But with so much going on in these genres, does that mean that soft rock has become untrendy at last? Well, not quite – although the quality and overall visibility of this genre is relatively subdued in this particular Hot 100. Some of the best can be found in Paul Simon, who continues to demonstrate his composing chops with the bright and groovy “Love Me Like a Rock” (#27) and his equally lovely “Kodachrome” (#74). The Carpenters also continue their 70s reign this year; although “Yesterday Once More” (#70) is not a personal favorite of mine, the simple, charming “Sing” (#59) manages to win me nonetheless. Some of the catchiest songs from this genre also come from the most unlikely places, such as Edward Bear’s fatalistic lone hit “Last Song” (#67), Jim Croce’s singable piano jam “Bad, Bad Leroy Brown” (#2), and Hurricane Smith’s quirky, pleading “Oh, Babe, What Would You Say?” (#57). Gilbert O’Sullivan finds himself on this list for the second year in a row; “Get Down” (#66) is an absolute dud, but his love song to his niece “Clair” (#72), while no “Alone Again (Naturally)”, is still rather clever and lovely in its own special ways. Finally, it would be a sin not to mention the efforts of the always great Elton John, who truly shines here with his two singles “Daniel” (#48) and “Crocodile Rock” (#7), the latter of which is an all-time favorite of mine.R-1456532-1329573428.jpeg

At this time, I’ll make a few final points before I move on to my personal top of the year:

  • Tony Orlando and Dawn continue their success this year with their cabaret-influenced “Say Has Anybody Seen My Sweet Gypsy Rose” (#34) and “Tie A Yellow Ribbon Round the Ole Oak Tree”, the latter of which reached the top spot of the year. Maybe it’s a generational thing, but I personally can’t get on the praise bandwagon for either of these two and I certainly can’t see how “Yellow Ribbon” is considered one of the al-time greats. Their earlier singles “Candida” and “Knock Three Times” are both great songs; this point in the group’s career, however, I’m not so much on board with.
  • The instrumental tracks this year are few and far between; the good news, however, is that all three of them are truly splendid. I already mentioned The Edgar Winter Band’s “Frankenstein”, which is truly a wild ride of epic proportions, a bit in the vein of Led Zeppelin, I’d dare to say. Secondly, Deodato’s neo-jazz reworking of “Also Sprach Zarathustra” (#90) is just plain groovy and hard not to love. Finally, Eric Weissberg and Steve Mandell’s recording of the country standard “Dueling Banjos” (#61) is the stuff of legend, practically tailor-made for any chase scene set out in the old West.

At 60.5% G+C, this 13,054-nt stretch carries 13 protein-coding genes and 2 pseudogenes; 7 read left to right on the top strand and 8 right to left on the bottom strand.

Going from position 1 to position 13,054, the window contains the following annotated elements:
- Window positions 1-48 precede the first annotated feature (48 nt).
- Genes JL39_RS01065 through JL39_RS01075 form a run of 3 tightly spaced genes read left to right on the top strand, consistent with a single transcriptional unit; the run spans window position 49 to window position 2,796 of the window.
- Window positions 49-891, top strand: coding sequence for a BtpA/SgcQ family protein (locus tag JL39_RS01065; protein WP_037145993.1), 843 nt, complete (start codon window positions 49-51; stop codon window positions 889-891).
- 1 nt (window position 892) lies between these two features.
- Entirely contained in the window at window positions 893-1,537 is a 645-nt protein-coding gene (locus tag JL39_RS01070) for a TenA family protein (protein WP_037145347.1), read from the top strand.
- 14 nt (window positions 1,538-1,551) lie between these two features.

• One of the more obviously out-of-place songs on this entire list is Bobby “Boris” Pickett’s “Monster Mash” (#38) – the ten-year-old novelty single parodying a particular era of music truly out of date at this point. But while the reappearance of The Surfaris’ “Wipeout” a few years after its debut is a little questionable, this one can be easily explained by the single’s rerelease and new resurgence in popularity among a new generation of listeners. And as it continues to be popular to this very day, it’s clear to see that “Monster Mash” truly is the gift that keeps on giving.
  • In my critical writing, I tend to not focus too intently on things I disliked. While it’s true that I try not to dwell on negativity in general, I’m just not as great at articulating exactly why I hated a particular piece of media. Most of my reasons tend to lie with the systematic kyriarchy rearing its ugly head. I do think, however, that it could be useful to at least tell what my most hated song of the year is, which is what I think I’ll start doing from now on. This year, the honor goes to Jud Strunk’s “Daisy A Day” (#89). It’s got a few things going for it I’m not always fond of: cloying, country sounds; sappy, try-hard lyrics; plainly annoying vocals. On top of this, I’ve grown extremely tired of media that revolves around dead women in some way or another; in this particular instance, the dead woman in question is a twist ending. Pseudo-romantic fluff like these just rubs me the wrong way entirely, and it’s not hard to see why Strunk never had a successful music career after this terrible single.
  • This year also brings to us the second time the theme song for a James Bond film finds its way on the Hot 100, this one being Wings’ “Live and Let Die” (#56). As a Bond song, this one is one of the better ones, demonstrating an eclectic orchestral arrangement and some instantly memorable hooks. It is also one of the better tunes from the band itself; however, it doesn’t nearly hold a candle to Shirley Bassey’s stunning theme from ’65, “Goldfinger”.

And now without further ado, here are my top six of the year.

Honorable mentions: “Space Oddity” (#97), “Money” (#92), “Angie” (#85), “Higher Ground” (#62), “Midnight Train to Georgia” (#49), “Long Train Runnin'” (#41), “Stuck in the Middle With You” (#30), “That Lady” (#21), “You Are the Sunshine of My Life” (#19), “Frankenstein” (#16)


6) “Let’s Get It On” (#4)